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"I really like polyhedra."

Polyhedra and the Media - On the new polyhedra of Schein and Gayed, and mathematical journalism.
posted by Wolfdog on Mar 11, 2014 - 20 comments

Just a flesh wound

Science journalist and NOVA correspondent extraordinaire Miles O'Brien was working on a story in Japan and the Philippines when a piece of luggage fell on his arm causing minor swelling. The next day his arm was amputated due to Acute Compartment Syndrome. He recounts his experience with as much humor and grace as one can muster.
posted by ghostpony on Feb 26, 2014 - 41 comments

"Nineteen months later, I feel safe answering"

"Why biotech whiz kid Jack Andraka is not on the Forbes 30 Under 30 list." Forbes science and medicine reporter Matthew Herper sends out Andraka's draft paper on his cancer diagnostic test to scientific experts, who find the results do not match the breathless excitement attracted by initial coverage, seen previously on MetaFilter and elsewhere. [more inside]
posted by grouse on Jan 8, 2014 - 30 comments

Science Journalism Award winners

2013 Science Journalism Award winners from the American Association for the Advancement of Science: [via Romenesko] [more inside]
posted by mediareport on Nov 6, 2013 - 4 comments

Jonah Lehrer's new book on love

Jonah Lehrer has reportedly sold a book proposal to Simon and Schuster. In Slate, Daniel Engber examines the book proposal for possible plagiarism and comments: Having read through this proposal, I’ll propose a different lesson: If your underwear is full of grit, it might be time to change.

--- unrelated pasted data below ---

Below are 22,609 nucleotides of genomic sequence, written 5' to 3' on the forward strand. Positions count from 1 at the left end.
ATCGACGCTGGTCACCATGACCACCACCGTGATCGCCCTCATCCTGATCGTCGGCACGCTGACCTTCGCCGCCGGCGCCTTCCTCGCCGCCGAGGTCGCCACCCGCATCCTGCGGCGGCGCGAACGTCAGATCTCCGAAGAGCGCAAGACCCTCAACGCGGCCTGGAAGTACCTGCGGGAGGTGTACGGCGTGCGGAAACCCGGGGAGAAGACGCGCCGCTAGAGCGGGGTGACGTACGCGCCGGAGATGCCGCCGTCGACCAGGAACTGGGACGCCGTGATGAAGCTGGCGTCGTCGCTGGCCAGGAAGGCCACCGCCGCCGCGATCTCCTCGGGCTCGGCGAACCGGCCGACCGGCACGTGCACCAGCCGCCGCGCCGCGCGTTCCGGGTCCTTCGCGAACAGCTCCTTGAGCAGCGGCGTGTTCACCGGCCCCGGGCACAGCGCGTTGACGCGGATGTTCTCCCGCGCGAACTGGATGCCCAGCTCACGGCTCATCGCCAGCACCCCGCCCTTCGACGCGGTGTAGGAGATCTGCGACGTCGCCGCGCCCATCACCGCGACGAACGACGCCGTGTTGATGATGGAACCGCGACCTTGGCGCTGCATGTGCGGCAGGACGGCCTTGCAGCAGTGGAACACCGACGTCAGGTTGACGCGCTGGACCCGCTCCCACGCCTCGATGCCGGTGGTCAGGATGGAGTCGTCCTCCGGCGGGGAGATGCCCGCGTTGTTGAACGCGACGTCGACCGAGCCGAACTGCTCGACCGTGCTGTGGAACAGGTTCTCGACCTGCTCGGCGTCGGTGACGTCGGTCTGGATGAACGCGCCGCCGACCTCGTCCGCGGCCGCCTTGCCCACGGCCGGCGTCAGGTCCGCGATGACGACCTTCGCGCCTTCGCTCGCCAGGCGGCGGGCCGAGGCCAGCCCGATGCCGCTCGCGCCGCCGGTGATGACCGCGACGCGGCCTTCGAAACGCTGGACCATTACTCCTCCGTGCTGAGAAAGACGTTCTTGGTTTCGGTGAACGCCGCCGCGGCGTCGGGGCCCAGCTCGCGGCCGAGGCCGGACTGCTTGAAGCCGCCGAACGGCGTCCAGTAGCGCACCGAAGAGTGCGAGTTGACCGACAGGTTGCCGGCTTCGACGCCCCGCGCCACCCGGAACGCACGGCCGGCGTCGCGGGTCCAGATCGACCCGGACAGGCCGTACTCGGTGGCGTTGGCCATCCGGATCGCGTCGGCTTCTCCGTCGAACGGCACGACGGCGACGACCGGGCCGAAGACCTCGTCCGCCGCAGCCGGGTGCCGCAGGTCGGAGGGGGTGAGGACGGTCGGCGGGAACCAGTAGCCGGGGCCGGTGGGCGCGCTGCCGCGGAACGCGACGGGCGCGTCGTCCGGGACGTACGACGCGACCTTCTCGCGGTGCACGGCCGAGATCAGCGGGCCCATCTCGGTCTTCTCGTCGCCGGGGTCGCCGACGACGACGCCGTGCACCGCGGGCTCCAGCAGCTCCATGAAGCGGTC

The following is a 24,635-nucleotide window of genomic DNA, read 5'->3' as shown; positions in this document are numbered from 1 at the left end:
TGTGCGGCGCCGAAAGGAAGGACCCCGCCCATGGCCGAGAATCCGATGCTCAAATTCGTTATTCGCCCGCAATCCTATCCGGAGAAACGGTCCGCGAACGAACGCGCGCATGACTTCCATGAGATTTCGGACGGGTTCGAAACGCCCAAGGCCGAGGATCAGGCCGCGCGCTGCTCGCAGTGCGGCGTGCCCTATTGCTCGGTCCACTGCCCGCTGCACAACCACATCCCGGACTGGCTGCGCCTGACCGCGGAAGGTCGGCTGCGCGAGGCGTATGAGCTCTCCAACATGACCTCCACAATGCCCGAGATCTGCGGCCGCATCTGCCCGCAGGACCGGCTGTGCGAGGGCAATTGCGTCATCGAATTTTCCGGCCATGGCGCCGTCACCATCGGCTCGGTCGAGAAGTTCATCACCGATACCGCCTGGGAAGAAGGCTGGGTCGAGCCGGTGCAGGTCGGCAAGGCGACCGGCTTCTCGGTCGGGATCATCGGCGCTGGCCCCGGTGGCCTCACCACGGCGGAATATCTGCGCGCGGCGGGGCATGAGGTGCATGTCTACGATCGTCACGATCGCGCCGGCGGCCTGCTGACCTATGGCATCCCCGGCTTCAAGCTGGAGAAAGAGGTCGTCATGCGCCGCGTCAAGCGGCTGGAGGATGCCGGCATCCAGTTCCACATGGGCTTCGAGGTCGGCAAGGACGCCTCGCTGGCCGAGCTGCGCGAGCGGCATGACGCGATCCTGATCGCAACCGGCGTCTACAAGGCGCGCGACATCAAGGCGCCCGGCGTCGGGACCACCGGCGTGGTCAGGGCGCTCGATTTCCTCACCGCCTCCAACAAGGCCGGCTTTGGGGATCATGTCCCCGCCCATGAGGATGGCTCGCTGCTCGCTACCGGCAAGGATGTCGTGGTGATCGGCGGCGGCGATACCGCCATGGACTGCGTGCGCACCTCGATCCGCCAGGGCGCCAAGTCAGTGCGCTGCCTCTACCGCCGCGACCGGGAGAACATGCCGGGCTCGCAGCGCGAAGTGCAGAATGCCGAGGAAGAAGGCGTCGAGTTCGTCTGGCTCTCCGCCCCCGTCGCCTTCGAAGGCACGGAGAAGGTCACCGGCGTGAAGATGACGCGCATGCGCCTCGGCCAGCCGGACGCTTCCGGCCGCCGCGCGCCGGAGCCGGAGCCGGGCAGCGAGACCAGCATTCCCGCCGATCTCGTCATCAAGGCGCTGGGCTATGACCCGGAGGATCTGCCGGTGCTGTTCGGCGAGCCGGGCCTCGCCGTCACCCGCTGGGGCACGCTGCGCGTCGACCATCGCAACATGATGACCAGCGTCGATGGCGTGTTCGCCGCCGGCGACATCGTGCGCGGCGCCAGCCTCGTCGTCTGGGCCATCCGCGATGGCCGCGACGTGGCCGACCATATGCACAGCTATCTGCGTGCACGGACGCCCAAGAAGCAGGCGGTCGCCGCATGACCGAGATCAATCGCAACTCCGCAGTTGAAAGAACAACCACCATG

posted by BibiRose on Jun 7, 2013 - 63 comments

How to write about scientists who happen to be women

The New York Times has faced criticism after an obituary of Yvonne Brill, rocket scientist, opened with "She made a mean beef stroganoff, followed her husband from job to job and took eight years off from work to raise three children. “The world’s best mom,” her son Matthew said." [more inside]
posted by ChuraChura on Mar 31, 2013 - 90 comments

Women, they're just like us!

Women enjoy video games, to the astonishment of local TV newsreaders. Women enjoy science, to the astonishment of Facebook users.
posted by Horace Rumpole on Mar 21, 2013 - 48 comments

Single Molecule Determines Complex Behavior, Say Scientists

Single Molecule Determines Complex Behavior, Say Scientists.
posted by escabeche on Feb 10, 2013 - 22 comments

If a reader ends up confused, it’s not their failure as a reader but yours as a writer.

The American Association for the Advancement of Science has named the 2012 winners of their science journalism award. The winning text, radio and TV segments -- which cover subjects ranging from bat ecology to nuclear power post-Fukushima -- are all free access. [more inside]
posted by metaBugs on Nov 21, 2012 - 2 comments

"The purpose is not to substantiate but to enchant."

We only wanted one thing from Jonah Lehrer: a story. He told it so well that we forgave him almost ­everything.
posted by facehugger on Oct 31, 2012 - 62 comments